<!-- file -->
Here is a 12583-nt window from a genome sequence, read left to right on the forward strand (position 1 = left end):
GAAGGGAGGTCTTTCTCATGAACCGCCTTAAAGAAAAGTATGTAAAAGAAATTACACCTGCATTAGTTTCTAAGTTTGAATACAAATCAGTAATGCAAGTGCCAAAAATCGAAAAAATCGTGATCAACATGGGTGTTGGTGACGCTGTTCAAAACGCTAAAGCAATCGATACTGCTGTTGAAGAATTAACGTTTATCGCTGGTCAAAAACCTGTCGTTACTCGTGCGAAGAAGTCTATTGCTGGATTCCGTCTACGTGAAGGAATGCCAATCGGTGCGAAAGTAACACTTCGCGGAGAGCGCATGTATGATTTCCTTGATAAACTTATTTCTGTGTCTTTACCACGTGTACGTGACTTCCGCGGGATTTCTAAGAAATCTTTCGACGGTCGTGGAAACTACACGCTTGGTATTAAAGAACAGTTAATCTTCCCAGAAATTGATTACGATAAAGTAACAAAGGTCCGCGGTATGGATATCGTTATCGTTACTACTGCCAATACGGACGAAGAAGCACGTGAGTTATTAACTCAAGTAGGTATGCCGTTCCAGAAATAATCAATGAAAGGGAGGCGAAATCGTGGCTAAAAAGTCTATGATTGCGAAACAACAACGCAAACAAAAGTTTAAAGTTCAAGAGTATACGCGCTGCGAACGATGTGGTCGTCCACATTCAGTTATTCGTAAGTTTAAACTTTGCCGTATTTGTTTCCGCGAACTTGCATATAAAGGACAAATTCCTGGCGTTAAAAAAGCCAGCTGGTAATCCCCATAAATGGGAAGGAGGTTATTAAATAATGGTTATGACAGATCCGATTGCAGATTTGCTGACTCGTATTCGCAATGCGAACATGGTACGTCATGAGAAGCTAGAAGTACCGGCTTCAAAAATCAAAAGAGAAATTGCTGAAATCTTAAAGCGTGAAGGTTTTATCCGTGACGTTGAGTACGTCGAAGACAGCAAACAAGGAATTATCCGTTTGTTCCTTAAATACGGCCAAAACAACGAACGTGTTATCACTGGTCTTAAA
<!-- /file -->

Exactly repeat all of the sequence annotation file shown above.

Here is a 12583-nt window from a genome sequence, read left to right on the forward strand (position 1 = left end):
GAAGGGAGGTCTTTCTCATGAACCGCCTTAAAGAAAAGTATGTAAAAGAAATTACACCTGCATTAGTTTCTAAGTTTGAATACAAATCAGTAATGCAAGTGCCAAAAATCGAAAAAATCGTGATCAACATGGGTGTTGGTGACGCTGTTCAAAACGCTAAAGCAATCGATACTGCTGTTGAAGAATTAACGTTTATCGCTGGTCAAAAACCTGTCGTTACTCGTGCGAAGAAGTCTATTGCTGGATTCCGTCTACGTGAAGGAATGCCAATCGGTGCGAAAGTAACACTTCGCGGAGAGCGCATGTATGATTTCCTTGATAAACTTATTTCTGTGTCTTTACCACGTGTACGTGACTTCCGCGGGATTTCTAAGAAATCTTTCGACGGTCGTGGAAACTACACGCTTGGTATTAAAGAACAGTTAATCTTCCCAGAAATTGATTACGATAAAGTAACAAAGGTCCGCGGTATGGATATCGTTATCGTTACTACTGCCAATACGGACGAAGAAGCACGTGAGTTATTAACTCAAGTAGGTATGCCGTTCCAGAAATAATCAATGAAAGGGAGGCGAAATCGTGGCTAAAAAGTCTATGATTGCGAAACAACAACGCAAACAAAAGTTTAAAGTTCAAGAGTATACGCGCTGCGAACGATGTGGTCGTCCACATTCAGTTATTCGTAAGTTTAAACTTTGCCGTATTTGTTTCCGCGAACTTGCATATAAAGGACAAATTCCTGGCGTTAAAAAAGCCAGCTGGTAATCCCCATAAATGGGAAGGAGGTTATTAAATAATGGTTATGACAGATCCGATTGCAGATTTGCTGACTCGTATTCGCAATGCGAACATGGTACGTCATGAGAAGCTAGAAGTACCGGCTTCAAAAATCAAAAGAGAAATTGCTGAAATCTTAAAGCGTGAAGGTTTTATCCGTGACGTTGAGTACGTCGAAGACAGCAAACAAGGAATTATCCGTTTGTTCCTTAAATACGGCCAAAACAACGAACGTGTTATCACTGGTCTTAAA